Getting aperature and shutter right the first time . . .

Discussion in 'Photography Beginners' Forum' started by Ryan Hall, Jan 27, 2009.

  1. Ryan Hall

    Ryan Hall TPF Noob!

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    I've been playing with ISO levels, white balance, aperture, and shutter on my D80 a lot in recent weeks just learning how different combinations of the settings affect picture results in different light environments. And I've learned a lot, but regardless of what I know now, I still find myself having to experiment, taking "test" shots and adusting the settings until I get the picture just right so it looks good. Do some of you more experienced photographers learn to get it right the first time, or is this generally a trial and error process?

    I would imagine that having the right equipment makes it a lot easier to get it right the first time. I've got the 18-55mm lens, and a 70-300mm lens, as well as an SB-26 speedlight, and the speedlight works wonders. What are your thoughts?
     
  2. Jaszek

    Jaszek No longer a newbie, moving up!

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    well I usually test but a lot of the times I get it how I want it using the light meter. I don't know about Nikons but in Canon I have one when I look through the viewfinder. Your d80 probably has that too. Try to have it in the middle by adjusting the settings.
     
  3. Overread

    Overread has a hat around here somewhere Staff Member Supporting Member

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    part of being new to the game is not having experience in different situations with different subjects, different lighting and different kit. That means experimentation is going to be something you do a lot at the start as you get used to the camera and the settings.
    The key part (I find) is that you have to work out in each situation what the order of importance for the settings is;
    eg - do you

    a) want a fast shutter speed to freeze motion (shutter speed)
    b) want a specific depth of field in the shot (aperture)

    and sometimes your going to need to over or under expose a shot to get it - sometimes that means the shot fails and other times its recoverable in editing. Its all experience - oh and don't think the past masters with film did any different - they just had the added pressure that each failed shot cost them in money to take it.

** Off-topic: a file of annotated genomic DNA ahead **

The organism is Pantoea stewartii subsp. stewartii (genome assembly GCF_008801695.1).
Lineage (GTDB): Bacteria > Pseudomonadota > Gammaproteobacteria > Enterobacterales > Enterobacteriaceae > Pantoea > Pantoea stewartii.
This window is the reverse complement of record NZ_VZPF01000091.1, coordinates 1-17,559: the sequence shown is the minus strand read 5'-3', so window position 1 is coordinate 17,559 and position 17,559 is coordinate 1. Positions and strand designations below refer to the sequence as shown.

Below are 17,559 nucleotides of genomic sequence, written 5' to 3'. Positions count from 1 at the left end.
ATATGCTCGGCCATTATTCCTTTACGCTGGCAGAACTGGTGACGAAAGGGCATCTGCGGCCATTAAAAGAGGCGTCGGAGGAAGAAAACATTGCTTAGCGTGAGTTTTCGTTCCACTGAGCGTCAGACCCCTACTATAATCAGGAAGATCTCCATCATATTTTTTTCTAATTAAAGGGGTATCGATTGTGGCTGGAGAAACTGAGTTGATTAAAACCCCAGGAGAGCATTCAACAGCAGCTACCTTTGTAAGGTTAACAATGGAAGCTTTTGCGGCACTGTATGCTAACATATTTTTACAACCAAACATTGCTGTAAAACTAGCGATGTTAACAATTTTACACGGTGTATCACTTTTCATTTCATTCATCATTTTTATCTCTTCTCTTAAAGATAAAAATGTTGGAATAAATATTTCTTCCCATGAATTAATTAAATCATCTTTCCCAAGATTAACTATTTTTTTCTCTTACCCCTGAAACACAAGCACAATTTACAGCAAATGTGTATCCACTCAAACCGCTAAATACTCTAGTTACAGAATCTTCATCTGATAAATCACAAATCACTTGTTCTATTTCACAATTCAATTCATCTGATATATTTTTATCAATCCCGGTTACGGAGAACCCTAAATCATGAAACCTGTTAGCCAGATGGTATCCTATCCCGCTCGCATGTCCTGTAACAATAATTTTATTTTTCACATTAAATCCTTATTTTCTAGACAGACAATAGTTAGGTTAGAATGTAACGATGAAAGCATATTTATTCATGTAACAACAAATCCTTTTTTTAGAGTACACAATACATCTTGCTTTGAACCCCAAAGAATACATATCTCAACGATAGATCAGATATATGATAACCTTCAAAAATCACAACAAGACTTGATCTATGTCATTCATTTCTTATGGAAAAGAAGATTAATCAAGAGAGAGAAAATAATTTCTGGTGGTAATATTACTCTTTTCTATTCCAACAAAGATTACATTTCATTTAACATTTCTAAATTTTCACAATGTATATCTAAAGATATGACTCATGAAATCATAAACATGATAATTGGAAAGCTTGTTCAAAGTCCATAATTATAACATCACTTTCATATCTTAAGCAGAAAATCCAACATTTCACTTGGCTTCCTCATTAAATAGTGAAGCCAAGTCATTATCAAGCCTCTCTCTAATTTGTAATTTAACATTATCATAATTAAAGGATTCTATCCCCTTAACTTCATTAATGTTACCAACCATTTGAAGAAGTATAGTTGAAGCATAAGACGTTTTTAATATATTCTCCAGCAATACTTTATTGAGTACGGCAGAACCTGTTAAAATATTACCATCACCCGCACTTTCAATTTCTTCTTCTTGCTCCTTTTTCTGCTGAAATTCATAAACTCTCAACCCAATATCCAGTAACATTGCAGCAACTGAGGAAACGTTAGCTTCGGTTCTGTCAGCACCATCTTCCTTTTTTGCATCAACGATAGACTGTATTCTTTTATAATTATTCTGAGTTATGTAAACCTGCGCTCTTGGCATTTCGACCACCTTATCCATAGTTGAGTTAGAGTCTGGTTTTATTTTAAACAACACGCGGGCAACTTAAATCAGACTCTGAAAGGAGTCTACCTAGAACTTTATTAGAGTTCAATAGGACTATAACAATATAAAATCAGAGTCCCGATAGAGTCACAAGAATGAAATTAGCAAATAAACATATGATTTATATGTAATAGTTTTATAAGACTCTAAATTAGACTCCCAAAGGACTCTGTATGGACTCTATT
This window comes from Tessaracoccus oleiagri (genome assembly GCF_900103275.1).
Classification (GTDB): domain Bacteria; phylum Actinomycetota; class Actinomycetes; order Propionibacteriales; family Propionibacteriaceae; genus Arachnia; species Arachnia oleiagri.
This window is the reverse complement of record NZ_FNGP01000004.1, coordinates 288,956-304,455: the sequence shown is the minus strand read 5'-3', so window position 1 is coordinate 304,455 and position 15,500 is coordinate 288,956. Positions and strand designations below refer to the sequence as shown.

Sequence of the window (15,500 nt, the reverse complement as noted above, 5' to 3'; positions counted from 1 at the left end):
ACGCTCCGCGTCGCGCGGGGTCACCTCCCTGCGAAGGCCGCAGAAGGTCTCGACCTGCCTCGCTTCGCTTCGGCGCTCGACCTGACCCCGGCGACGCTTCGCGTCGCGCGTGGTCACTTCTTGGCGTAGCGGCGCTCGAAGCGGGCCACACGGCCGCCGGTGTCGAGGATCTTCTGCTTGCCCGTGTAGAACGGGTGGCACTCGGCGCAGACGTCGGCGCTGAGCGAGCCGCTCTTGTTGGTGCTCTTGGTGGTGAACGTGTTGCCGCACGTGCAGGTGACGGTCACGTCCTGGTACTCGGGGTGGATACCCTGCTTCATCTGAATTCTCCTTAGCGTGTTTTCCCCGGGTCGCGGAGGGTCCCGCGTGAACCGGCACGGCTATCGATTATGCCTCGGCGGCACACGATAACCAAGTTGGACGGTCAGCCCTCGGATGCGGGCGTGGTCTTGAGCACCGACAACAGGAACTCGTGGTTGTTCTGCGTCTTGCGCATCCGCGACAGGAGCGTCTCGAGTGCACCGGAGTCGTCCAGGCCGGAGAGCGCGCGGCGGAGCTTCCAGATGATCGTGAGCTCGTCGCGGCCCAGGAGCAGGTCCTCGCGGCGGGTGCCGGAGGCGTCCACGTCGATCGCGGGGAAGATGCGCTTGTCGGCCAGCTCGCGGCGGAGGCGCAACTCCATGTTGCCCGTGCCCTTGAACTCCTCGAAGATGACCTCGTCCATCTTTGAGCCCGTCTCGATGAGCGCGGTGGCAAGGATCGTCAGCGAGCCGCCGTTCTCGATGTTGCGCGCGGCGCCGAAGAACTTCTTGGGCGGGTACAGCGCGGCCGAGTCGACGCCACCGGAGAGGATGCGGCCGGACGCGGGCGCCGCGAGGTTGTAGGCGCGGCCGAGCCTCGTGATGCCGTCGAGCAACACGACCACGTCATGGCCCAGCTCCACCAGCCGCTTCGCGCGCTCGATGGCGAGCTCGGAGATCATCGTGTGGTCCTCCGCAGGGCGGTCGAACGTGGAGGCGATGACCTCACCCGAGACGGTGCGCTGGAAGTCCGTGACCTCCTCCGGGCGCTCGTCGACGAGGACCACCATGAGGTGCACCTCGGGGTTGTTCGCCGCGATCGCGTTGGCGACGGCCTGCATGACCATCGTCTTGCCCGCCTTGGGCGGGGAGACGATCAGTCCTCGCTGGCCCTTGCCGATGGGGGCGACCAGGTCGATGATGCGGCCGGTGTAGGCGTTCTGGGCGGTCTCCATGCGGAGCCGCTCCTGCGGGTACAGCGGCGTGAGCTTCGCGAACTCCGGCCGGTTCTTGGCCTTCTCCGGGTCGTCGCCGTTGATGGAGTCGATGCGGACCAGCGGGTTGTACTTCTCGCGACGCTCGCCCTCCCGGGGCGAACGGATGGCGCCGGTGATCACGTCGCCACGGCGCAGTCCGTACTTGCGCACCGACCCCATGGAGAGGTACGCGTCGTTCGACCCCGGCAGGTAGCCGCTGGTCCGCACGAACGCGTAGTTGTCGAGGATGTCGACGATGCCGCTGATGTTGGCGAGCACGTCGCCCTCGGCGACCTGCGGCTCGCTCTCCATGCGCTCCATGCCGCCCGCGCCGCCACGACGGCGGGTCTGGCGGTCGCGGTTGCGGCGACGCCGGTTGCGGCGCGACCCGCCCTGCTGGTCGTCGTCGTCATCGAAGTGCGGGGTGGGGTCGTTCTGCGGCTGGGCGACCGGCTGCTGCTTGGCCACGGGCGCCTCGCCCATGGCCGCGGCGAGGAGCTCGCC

the only way to cheat round this is lessons - tutoring in the field. You can get that from other amateurs, paid workshops, courses, photography clubs
     
  4. TheUndisputed

    TheUndisputed TPF Noob!

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    I'm no professional, but I always take a series of test shots before actually shooting my subjects. Regardless of whether I have to or not, I always want to make sure my settings are perfect for the environment.

    For example, if I know I am going to be shooting outside under certain circumstances, I will go outside in those circumstances, set the camera up, and then go on my shooting instance. My girlfriend goes on the radio a lot (She is a promotional model for a local station here) and I shoot her when she goes usually. Well, before we go into the studio, I always take about 6 to 8 test shots of her in the green room with similar lighting, that way once I go into the studio, I can just snap away and I know the pictures are turning out exactly the way I want them to.
     
  5. Katier

    Katier TPF Noob!

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    The times I have to experiment would be :-

    Timed exposures at night to guard agains reprocity failure.
    Working with Flashguns to get the lighting right ( even if I was working ultimatly to film I'd work with digital for the settings then swap to film)
    Night work often need to bracket to get the lighting right.

    and

    Taking into a bright background where I want the forground exposed.
     
  6. Captain IK

    Captain IK TPF Noob!